Is the GOP's Win in 2014 a Loss for 2016?

U.S. Senator Ted Cruz (R-TX) delivers his remarks at the morning plenary session of the Values Voter Summit in Washington September 26, 2014. Gary Cameron/Reuters

The Republican Party finally wrested control of the Senate from Democrats on Tuesday. Now comes their real challenge.

Will Republicans try to govern by working across the aisle? Or will they turn to investigations of the Obama White House and government shutdown-style brinkmanship to defund Obamacare? The answer will shape American politics for the next two years — and the 2016 presidential elections.

Texas Senator Ted Cruz, known as the GOP's biggest bomb-thrower in the Senate, is already signaling that he will push the Senate Republicans to the right. In an interview with the Washington Post, "Cruz said the first order of business should be a series of hearings on President Obama, 'looking at the abuse of power, the executive abuse, the regulatory abuse, the lawlessness that sadly has pervaded this administration.'" He also wants the GOP to "pursue every means possible to repeal Obamacare."

If Cruz is successful, that's a problem for Republicans. The Cruz approach excites the GOP base but alienates moderates. Pulling the party far to the right by trying to impeach Obama or continuing to focus on defunding Obamacare will hurt the Senate Republicans who are up for reelection in blue and purple states in 2016. Republicans looking to 2016 would rather see a GOP majority that works constructively to tackle priorities like immigration reform or tax reform.

In Focus

Midterm Election Photos: Winners and Losers

Candidates celebrate and commiserate as the results of the midterm elections came in Tuesday night.
Launch Slideshow 15 PHOTOS

"If [Republicans are] going to be a national party, they have to prove that they can govern, they have to prove that they can cooperate," former Obama adviser David Axelrod said on MSNBC the day before the election, speaking hypothetically about a Republican victory. "And that's anathema to a lot of their base. So they won the election in one day, and now they're going to have to turn around and say, 'Actually, compromise isn't that bad a thing.'"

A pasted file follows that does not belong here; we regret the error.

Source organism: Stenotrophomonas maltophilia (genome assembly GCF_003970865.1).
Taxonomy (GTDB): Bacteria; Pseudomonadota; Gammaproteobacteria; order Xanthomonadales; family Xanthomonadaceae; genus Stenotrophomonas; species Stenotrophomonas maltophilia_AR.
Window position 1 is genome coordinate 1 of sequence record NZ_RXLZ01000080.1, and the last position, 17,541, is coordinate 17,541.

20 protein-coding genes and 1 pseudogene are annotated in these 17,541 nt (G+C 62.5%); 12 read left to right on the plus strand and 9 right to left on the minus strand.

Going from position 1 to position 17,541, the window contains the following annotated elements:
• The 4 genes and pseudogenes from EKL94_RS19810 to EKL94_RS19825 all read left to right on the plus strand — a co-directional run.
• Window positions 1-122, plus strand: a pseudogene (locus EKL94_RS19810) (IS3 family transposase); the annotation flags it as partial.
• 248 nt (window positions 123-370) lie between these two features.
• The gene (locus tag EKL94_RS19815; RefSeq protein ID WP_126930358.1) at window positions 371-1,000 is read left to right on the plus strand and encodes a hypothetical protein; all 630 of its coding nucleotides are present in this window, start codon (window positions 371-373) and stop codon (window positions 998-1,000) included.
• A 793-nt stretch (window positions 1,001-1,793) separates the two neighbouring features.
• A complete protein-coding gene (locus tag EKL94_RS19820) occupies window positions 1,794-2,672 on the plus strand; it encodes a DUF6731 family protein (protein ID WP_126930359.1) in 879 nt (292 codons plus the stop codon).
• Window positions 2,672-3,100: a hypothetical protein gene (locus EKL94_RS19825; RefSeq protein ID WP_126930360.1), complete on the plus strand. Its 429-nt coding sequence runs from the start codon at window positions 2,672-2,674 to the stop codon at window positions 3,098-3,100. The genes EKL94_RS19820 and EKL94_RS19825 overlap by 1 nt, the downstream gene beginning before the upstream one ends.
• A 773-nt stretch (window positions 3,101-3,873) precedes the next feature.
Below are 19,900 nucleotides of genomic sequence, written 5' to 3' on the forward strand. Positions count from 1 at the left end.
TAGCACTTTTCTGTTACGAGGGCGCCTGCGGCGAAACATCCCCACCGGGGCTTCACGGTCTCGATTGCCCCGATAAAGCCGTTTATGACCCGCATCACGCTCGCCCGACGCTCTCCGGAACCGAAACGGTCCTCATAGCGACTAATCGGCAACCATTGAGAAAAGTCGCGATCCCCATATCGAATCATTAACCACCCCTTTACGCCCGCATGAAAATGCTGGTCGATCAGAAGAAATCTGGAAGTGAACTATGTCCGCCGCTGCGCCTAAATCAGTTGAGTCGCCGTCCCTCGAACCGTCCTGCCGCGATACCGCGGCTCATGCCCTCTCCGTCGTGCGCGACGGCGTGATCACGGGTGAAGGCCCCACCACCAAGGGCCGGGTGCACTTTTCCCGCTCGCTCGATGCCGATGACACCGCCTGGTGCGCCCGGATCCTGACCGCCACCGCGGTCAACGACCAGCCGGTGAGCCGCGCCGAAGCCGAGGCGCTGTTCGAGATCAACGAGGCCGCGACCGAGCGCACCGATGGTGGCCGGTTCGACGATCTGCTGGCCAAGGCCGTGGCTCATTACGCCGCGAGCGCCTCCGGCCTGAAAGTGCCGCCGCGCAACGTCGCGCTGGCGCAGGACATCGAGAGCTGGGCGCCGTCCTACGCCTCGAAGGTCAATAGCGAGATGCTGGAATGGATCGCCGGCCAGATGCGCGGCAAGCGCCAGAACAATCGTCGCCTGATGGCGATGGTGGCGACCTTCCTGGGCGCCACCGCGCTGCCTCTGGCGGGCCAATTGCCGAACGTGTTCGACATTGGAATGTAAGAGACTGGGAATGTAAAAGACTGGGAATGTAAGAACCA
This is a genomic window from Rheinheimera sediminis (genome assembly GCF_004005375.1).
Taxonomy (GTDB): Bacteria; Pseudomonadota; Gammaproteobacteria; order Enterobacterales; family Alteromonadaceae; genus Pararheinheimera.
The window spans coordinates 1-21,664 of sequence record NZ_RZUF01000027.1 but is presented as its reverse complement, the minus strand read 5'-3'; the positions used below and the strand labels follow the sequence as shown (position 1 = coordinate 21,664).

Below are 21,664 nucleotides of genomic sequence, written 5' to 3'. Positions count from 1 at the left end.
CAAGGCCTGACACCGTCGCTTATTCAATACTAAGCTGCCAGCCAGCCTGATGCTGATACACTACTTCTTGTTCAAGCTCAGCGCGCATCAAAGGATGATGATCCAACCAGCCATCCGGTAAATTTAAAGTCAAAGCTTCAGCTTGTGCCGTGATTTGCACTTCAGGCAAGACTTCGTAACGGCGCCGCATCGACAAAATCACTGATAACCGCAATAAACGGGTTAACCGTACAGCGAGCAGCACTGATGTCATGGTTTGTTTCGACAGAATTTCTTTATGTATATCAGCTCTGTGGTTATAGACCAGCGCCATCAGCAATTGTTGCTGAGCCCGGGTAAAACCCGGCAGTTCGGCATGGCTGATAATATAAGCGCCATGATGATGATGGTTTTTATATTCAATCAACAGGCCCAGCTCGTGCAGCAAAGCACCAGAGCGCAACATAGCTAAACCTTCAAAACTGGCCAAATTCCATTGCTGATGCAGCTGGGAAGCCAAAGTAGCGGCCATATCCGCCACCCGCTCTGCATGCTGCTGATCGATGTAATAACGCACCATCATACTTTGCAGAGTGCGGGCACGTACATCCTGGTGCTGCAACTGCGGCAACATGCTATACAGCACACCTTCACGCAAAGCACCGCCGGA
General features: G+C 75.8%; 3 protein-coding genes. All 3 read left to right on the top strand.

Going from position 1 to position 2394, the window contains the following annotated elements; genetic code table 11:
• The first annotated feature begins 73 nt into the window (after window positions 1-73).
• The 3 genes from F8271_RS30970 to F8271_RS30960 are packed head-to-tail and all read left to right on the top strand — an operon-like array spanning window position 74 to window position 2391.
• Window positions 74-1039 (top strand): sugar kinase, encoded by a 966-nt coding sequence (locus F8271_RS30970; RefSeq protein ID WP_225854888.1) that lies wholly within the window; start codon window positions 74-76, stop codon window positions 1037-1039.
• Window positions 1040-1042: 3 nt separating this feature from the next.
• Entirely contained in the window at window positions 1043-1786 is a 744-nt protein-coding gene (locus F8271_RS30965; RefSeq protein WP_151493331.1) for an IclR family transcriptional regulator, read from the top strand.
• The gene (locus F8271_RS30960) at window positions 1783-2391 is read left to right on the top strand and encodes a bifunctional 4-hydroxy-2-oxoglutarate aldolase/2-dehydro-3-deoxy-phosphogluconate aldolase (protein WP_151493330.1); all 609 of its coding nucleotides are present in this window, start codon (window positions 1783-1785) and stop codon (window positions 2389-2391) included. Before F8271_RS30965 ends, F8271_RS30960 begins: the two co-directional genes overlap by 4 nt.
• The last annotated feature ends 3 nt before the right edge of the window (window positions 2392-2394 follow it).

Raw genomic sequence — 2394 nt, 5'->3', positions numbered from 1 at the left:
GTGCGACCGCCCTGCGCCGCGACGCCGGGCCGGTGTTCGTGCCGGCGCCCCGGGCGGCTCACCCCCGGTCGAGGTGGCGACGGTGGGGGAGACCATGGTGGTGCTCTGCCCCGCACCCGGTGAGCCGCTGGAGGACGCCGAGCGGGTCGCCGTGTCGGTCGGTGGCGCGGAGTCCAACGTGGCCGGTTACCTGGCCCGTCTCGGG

"In 2016, you've got a lot of Republicans in blue states who are up who are gonna want to follow Ted Cruz over the cliff," he added.

But a constructive GOP majority is unlikely to materialize. As, Axelrod points out, Republicans weren't sent to Congress Tuesday to compromise. The incoming class of Republicans, including Tom Cotton of Arkansas and Joni Ernst of Iowa, will be more conservative than the caucus is now. Ernst promised in her victory speech Tuesday night that "We are heading to Washington. And we are going to make 'em squeal!"

Meanwhile, like Cruz, the outside Tea Party apparatus is gearing up to push Republicans to the right. On Election Day, Heritage Action, the Tea Party-aligned outside group that punishes Republicans who don't take the most conservative votes, is already fund-raising off of the possibility that the new GOP majority won't be conservative enough. "All too often, politicians campaign on conservative principles but vote like liberals once in Washington -- growing big government, big debt, and big problems," an email from the group warned, before asking for donations.

Republicans won the battle Tuesday. Over the next two years, how they handle their new majority will determine if they can win the war.